August Sander

Painter and Sculptor [Otto Freundlich], about 1925 (about 1925)

About this artwork

From the early 1920s August Sander was involved with the group of artists today known as the Cologne Progressives. Most of the painters and sculptors that he photographed for his documentary project ‘People of the 20th Century’ were members and affiliates of the group, like the abstract painter and sculptor Otto Freundlich (1878–1943) depicted here. Freundlich lived in Paris, Berlin and Cologne and was involved in various avant-garde movements and magazines of the 1920s and early 1930s. The National Socialists included Freundlich’s work in the infamous ‘Degenerate Art’ exhibition of 1937 in Munich, using one of his monumental primitivist sculptural heads as the cover image for the exhibition catalogue. Of Jewish origin, Freundlich was deported from France and killed in the Lublin-Majdanek camp in 1943. Sander included this photograph in the portfolio ‘The Sculptor’ from the group ‘The Artists’.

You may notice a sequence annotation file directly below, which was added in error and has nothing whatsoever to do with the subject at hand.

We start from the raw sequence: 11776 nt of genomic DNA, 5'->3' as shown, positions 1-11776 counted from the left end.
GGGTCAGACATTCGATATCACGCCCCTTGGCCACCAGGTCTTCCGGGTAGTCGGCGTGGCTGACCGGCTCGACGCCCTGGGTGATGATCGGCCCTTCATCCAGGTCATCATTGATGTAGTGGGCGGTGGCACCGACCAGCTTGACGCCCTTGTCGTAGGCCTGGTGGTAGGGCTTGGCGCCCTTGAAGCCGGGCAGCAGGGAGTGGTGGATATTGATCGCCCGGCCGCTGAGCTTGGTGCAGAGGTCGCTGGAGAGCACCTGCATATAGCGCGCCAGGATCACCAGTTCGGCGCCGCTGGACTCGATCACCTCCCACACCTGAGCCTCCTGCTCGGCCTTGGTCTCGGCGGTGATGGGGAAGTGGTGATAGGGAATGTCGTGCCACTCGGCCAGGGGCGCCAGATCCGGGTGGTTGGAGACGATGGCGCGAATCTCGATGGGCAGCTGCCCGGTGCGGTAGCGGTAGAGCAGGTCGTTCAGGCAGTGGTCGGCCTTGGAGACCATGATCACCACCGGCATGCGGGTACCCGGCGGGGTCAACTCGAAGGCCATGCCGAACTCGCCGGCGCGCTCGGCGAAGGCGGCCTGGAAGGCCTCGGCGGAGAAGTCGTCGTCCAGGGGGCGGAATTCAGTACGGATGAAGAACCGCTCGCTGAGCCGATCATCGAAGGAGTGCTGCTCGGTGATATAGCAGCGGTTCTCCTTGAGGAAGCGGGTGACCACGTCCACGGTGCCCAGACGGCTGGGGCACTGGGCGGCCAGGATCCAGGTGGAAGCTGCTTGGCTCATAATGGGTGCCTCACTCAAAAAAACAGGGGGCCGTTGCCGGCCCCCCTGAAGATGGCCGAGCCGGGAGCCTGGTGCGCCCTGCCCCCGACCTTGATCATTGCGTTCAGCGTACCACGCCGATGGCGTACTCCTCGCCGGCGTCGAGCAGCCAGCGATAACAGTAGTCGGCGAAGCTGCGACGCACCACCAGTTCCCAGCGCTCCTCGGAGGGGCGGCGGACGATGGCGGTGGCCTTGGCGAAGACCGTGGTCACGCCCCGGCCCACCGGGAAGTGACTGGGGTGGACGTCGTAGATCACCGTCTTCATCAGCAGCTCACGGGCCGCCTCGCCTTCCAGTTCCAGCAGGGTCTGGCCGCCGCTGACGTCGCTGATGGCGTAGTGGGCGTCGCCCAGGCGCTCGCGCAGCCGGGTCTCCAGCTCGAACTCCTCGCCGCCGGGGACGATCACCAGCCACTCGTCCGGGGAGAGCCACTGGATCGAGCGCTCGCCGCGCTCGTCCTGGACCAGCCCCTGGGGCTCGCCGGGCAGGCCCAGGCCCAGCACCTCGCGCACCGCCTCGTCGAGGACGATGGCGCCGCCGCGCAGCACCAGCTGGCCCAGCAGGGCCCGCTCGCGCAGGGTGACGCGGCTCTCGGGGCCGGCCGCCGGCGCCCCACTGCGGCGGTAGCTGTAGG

see media
  • title: Painter and Sculptor [Otto Freundlich], about 1925
  • accession number: AL00087
  • artist: August SanderGerman (1874 - 1964)
  • gallery: In Storage
  • object type: Photograph
  • medium: Embossed paper in frame
  • date created: about 1925
  • measurements: 26.00 x 18.80 cm (paper 43.80 x 33.90 cm; mount: 46.00 x 36.00 cm) (framed: 48.20 x 38.20 x 3.20 cm)
  • credit line: ARTIST ROOMS National Galleries of Scotland and Tate. Lent by Anthony d'Offay 2010
  • copyright: © Die Photographische Sammlung/SK Stiftung Kultur - August Sander Archiv, Köln/VG Bild-Kunst, Bonn and DACS, London 2016.
This artwork is part of Artist Rooms

August Sander

August Sander

Considered one of the finest photographers of the twentieth century, Sander's bold style of portrait photography, as well as his typological approach, has had an enormous influence on modern photography. During his apprenticeship in several German studios and his time in his own studio in Austria, he developed his individual style. Then in 1910 Sander moved to Cologne and produced his first large group of photographs, which he later included in his concept "People of the 20th Century". This was created in the mid-1920s and compiled up until the 1950s. He photographed groups of people in his native Germany, classifying them according to their occupations and positions in society.